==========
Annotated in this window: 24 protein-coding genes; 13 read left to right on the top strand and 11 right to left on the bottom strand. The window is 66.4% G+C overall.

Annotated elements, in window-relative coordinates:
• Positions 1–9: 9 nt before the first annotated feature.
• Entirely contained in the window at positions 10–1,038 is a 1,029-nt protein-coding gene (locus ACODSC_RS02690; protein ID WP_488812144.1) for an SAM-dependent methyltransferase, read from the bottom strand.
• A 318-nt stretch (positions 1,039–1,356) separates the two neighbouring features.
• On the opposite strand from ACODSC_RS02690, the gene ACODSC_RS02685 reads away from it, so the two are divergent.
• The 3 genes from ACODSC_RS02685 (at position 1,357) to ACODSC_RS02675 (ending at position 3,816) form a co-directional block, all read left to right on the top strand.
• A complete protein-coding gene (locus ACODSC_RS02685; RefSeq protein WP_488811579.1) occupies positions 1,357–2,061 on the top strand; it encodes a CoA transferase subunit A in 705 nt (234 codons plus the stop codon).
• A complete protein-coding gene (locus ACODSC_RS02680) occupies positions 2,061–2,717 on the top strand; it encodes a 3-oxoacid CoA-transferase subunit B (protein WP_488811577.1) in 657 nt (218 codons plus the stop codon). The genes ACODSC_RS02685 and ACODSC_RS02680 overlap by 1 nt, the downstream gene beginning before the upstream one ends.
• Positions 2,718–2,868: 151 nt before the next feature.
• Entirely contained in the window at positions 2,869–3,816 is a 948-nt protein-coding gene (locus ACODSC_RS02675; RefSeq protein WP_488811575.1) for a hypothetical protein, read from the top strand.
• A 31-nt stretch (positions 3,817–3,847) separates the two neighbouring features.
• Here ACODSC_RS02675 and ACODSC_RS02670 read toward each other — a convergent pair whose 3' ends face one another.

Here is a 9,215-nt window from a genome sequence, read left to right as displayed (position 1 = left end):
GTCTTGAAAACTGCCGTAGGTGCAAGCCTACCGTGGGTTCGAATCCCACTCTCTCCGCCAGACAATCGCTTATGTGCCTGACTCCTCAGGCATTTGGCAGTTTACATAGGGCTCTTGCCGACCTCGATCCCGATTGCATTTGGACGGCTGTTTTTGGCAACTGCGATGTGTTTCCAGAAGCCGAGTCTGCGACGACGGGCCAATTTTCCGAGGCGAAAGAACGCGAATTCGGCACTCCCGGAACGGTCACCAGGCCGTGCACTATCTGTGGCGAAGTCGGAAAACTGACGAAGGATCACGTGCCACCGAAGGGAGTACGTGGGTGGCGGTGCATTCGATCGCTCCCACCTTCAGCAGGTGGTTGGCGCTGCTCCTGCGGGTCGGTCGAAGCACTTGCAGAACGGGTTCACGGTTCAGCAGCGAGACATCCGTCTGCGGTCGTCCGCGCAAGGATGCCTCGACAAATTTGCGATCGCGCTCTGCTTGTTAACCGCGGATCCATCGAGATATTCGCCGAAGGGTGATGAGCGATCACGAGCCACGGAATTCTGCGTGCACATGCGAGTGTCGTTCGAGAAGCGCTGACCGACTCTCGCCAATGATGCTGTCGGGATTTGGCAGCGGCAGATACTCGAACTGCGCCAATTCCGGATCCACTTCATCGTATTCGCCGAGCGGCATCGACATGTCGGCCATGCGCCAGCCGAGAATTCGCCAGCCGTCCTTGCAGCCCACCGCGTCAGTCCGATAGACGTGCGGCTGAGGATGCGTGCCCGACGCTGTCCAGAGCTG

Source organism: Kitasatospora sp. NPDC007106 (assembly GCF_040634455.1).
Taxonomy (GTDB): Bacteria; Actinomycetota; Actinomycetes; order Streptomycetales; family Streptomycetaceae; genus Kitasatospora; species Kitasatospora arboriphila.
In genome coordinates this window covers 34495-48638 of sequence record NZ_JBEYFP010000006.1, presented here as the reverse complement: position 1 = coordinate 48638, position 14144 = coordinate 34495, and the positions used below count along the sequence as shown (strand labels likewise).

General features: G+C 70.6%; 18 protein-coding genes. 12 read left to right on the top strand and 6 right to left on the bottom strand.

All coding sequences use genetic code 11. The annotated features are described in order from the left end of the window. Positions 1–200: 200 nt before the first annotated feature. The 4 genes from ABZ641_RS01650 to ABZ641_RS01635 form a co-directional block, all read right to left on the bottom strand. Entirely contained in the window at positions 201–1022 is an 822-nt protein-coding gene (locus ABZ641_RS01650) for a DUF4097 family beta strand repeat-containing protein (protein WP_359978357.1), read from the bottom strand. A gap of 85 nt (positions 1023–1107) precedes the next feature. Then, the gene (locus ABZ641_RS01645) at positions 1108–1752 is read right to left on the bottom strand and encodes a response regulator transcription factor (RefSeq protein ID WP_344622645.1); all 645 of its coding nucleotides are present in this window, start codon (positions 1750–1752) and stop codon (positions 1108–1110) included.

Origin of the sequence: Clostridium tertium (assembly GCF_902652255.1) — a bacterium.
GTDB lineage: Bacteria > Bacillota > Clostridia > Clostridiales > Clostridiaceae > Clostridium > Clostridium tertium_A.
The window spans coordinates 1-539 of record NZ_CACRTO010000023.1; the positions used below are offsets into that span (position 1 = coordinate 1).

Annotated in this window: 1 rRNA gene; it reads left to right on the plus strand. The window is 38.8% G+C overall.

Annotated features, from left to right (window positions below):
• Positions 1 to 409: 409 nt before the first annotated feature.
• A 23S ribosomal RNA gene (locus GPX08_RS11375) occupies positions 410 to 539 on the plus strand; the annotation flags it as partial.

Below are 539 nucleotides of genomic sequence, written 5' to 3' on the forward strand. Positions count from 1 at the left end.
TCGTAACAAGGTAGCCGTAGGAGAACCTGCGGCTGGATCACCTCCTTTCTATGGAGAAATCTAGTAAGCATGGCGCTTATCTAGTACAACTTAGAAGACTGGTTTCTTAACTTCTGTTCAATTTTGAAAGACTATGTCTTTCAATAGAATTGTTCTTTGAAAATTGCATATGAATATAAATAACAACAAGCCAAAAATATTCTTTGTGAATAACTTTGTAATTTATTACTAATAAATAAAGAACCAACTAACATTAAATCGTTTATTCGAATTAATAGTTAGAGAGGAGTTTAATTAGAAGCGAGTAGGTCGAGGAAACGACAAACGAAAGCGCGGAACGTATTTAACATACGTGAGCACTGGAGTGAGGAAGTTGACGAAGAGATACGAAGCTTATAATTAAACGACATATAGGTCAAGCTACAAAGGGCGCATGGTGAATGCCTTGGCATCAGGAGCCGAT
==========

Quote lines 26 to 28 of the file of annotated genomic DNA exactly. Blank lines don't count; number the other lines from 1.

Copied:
• Positions 1 to 409: 409 nt before the first annotated feature.
• A 23S ribosomal RNA gene (locus GPX08_RS11375) occupies positions 410 to 539 on the plus strand; the annotation flags it as partial.

Below are 539 nucleotides of genomic sequence, written 5' to 3' on the forward strand. Positions count from 1 at the left end.